Ericsson and Apple sign global patent license agreement, settle litigation

Ericsson and Apple have agreed on a global patent license agreement between the two companies. The agreement includes a cross license that covers patents relating to both companies’ standard-essential patents (including the GSM, UMTS and LTE cellular standards), and grants certain other patent rights. In addition, the agreement includes releases that resolve all pending patent-infringement litigation between the companies; this settlement ends all ongoing patent-infringement claims between the parties.

As part of the seven-year agreement, Apple will make an initial payment to Ericsson and, thereafter, will pay on-going royalties. The specific terms of the contract are confidential.

Including positive effects from the settlement, and including the ongoing IPR business with all other licensees, Ericsson estimates full year 2015 IPR revenues will amount to SEK 13-14 b.

This agreement ends investigations before the U.S. International Trade Commission, lawsuits pending in the U.S. District Court for the Eastern District of Texas and the U.S. District Court for the Northern District of California, as well as lawsuits in the United Kingdom, Germany and the Netherlands.

In addition, the companies will collaborate in multiple technology areas, including the development of the next generation 5G cellular standards, the optimization of existing wireless networks for the benefit of operators and users worldwide, and video traffic optimization.

“We are pleased with this new agreement with Apple, which clears the way for both companies to continue to focus on bringing new technology to the global market, and opens up for more joint business opportunities in the future,” said Kasim Alfalahi, Chief Intellectual Property Officer at Ericsson, in a statement.

Source: Ericsson

MacDailyNews Take: It’s good to see that the new royalty rate has been agreed upon and this issue has been put to bed for a fresh start to 2016!

Ericsson extends patent suits against Apple to Europe – May 8, 2015
With U.S. ITC probe, Ericsson’s long-shot bid to ban iPhone and iPad sales moves ahead – March 31, 2015
Ericsson sues Apple for patent infringement; seeks to ban iPhone sales in U.S. – February 27, 2015
Ericsson files complaint against Apple over tech license payments – January 14, 2015
Apple sues Ericsson over LTE wireless telecom patents – January 14, 2015


  1. Tim probably misstates when he said that Apple prefers the simple to the complex. As a value that’s true, but much of what Apple makes in incredibly complex. In the CBS interview, Graham Townsend noted that to take a single photo, twenty-four billion operations have to take place. Hardly simple to my eye.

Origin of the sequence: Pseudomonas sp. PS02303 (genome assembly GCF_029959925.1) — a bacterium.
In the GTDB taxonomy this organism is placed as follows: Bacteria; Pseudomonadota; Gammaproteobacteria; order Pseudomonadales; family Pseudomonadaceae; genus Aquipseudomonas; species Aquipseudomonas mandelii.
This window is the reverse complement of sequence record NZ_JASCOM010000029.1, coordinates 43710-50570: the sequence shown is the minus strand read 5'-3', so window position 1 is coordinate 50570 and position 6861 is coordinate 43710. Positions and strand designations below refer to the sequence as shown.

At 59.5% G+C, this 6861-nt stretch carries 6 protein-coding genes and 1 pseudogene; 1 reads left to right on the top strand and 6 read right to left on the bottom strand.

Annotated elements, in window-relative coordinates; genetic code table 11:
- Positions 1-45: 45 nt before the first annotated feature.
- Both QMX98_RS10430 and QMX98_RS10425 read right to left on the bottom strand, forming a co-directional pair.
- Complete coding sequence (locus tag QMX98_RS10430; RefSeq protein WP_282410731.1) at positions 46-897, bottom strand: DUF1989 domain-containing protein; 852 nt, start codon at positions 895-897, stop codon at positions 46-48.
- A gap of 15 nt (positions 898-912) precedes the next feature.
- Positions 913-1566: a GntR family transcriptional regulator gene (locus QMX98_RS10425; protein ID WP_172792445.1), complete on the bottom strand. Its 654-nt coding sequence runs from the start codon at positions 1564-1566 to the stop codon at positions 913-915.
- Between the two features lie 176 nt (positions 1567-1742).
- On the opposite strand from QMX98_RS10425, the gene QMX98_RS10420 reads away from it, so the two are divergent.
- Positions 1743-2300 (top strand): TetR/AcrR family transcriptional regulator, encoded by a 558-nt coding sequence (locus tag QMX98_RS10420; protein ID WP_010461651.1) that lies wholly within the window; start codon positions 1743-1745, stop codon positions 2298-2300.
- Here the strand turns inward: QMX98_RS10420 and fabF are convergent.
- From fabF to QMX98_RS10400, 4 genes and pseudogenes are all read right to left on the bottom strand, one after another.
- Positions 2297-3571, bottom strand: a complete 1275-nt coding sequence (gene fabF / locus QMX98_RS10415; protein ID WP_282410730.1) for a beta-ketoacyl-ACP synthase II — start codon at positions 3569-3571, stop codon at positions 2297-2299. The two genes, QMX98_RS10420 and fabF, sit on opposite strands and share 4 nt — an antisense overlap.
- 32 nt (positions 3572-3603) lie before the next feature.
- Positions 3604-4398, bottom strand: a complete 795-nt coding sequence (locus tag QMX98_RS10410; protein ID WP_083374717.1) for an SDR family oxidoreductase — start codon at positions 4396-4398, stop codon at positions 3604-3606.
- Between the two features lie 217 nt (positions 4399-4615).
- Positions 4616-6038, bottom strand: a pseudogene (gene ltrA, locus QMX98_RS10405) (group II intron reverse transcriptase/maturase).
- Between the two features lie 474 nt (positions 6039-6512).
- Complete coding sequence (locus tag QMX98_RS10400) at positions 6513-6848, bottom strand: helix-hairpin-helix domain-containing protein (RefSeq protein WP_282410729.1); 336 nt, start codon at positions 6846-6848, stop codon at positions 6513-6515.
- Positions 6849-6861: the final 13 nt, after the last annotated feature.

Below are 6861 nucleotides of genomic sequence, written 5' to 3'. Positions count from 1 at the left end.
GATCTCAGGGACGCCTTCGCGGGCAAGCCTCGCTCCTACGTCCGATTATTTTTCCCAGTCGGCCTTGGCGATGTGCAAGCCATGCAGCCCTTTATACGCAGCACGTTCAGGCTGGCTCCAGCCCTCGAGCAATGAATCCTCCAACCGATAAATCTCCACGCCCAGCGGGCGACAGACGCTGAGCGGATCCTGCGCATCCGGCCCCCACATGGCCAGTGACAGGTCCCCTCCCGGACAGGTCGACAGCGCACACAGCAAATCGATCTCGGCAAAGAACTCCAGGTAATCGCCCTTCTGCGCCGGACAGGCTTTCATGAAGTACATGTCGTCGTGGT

And the author’s point about the single party control of two of the three branches of government also misrepresents. The Democrats more so than the Republicans are a broad-based coalition of a party composed of many different competing interests. There’s no guaranteeing that if they’d wanted to pass a change to the tax code, they could have. And in any case, my recollection is that their focus was elsewhere.

    1. Technology is complex so that it’s designed to be simple for the user which is the end game. There’s a problem with that? I believe that’s what well-designed technology is all about. You can’t use stone knives and bearskins to make smart phones, computers or facilitate Tricorder playback, etc..

      1. As to that, our species is not all that far removed from stone knives and bearskins. We still process the same emotions and biases as Urggh and Gnadrok arguing the virtues of mammoth hide versus sabretooth, or which flint makes the sharpest spear tips.

        1. There have been no biological changes in humans in the last twelve thousand years apparently. We tend to think we’re better because of our common rather than individual gains.

        2. We still process the same emotions and biases as Urggh and Gnadrok when arguing about the tradeoffs made in the design and manufacture of our tools and attire.

        3. With a few thousand years of added sophistication, social interaction and intelligence to help process for the modern age. Humans are hardwired for survival. We’ve evolved but still see Neanderthals and Trolls roaming the Internet. 🙂

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